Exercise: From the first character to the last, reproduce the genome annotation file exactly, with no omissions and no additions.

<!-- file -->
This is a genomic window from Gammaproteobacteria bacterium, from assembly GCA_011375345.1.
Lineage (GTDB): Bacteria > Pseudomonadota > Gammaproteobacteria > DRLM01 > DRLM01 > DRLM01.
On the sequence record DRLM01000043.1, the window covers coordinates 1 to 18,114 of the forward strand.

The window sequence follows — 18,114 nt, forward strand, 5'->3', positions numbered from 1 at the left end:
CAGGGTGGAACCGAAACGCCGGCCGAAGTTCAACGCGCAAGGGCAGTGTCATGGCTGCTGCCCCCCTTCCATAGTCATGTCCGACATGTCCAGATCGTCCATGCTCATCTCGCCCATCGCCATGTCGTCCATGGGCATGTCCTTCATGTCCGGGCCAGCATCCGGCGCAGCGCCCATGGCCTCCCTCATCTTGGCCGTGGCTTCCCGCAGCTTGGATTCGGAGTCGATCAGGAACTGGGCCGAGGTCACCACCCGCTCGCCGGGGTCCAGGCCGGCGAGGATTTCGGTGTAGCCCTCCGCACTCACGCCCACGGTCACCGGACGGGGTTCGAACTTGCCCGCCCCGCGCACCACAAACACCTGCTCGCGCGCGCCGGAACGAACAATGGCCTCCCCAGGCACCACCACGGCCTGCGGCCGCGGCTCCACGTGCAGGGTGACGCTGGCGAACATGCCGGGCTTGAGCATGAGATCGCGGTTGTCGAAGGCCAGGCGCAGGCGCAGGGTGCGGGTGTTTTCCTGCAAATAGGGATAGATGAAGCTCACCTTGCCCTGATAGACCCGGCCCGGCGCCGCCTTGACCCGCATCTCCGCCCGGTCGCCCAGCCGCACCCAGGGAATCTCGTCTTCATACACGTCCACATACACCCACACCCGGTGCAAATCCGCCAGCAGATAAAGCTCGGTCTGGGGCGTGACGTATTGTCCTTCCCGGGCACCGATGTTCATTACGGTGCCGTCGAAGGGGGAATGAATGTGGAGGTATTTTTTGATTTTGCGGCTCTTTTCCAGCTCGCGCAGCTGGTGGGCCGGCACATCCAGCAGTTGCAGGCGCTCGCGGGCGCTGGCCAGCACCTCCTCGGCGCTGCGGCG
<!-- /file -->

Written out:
This is a genomic window from Gammaproteobacteria bacterium, from assembly GCA_011375345.1.
Lineage (GTDB): Bacteria > Pseudomonadota > Gammaproteobacteria > DRLM01 > DRLM01 > DRLM01.
On the sequence record DRLM01000043.1, the window covers coordinates 1 to 18,114 of the forward strand.

The window sequence follows — 18,114 nt, forward strand, 5'->3', positions numbered from 1 at the left end:
CAGGGTGGAACCGAAACGCCGGCCGAAGTTCAACGCGCAAGGGCAGTGTCATGGCTGCTGCCCCCCTTCCATAGTCATGTCCGACATGTCCAGATCGTCCATGCTCATCTCGCCCATCGCCATGTCGTCCATGGGCATGTCCTTCATGTCCGGGCCAGCATCCGGCGCAGCGCCCATGGCCTCCCTCATCTTGGCCGTGGCTTCCCGCAGCTTGGATTCGGAGTCGATCAGGAACTGGGCCGAGGTCACCACCCGCTCGCCGGGGTCCAGGCCGGCGAGGATTTCGGTGTAGCCCTCCGCACTCACGCCCACGGTCACCGGACGGGGTTCGAACTTGCCCGCCCCGCGCACCACAAACACCTGCTCGCGCGCGCCGGAACGAACAATGGCCTCCCCAGGCACCACCACGGCCTGCGGCCGCGGCTCCACGTGCAGGGTGACGCTGGCGAACATGCCGGGCTTGAGCATGAGATCGCGGTTGTCGAAGGCCAGGCGCAGGCGCAGGGTGCGGGTGTTTTCCTGCAAATAGGGATAGATGAAGCTCACCTTGCCCTGATAGACCCGGCCCGGCGCCGCCTTGACCCGCATCTCCGCCCGGTCGCCCAGCCGCACCCAGGGAATCTCGTCTTCATACACGTCCACATACACCCACACCCGGTGCAAATCCGCCAGCAGATAAAGCTCGGTCTGGGGCGTGACGTATTGTCCTTCCCGGGCACCGATGTTCATTACGGTGCCGTCGAAGGGGGAATGAATGTGGAGGTATTTTTTGATTTTGCGGCTCTTTTCCAGCTCGCGCAGCTGGTGGGCCGGCACATCCAGCAGTTGCAGGCGCTCGCGGGCGCTGGCCAGCACCTCCTCGGCGCTGCGGCG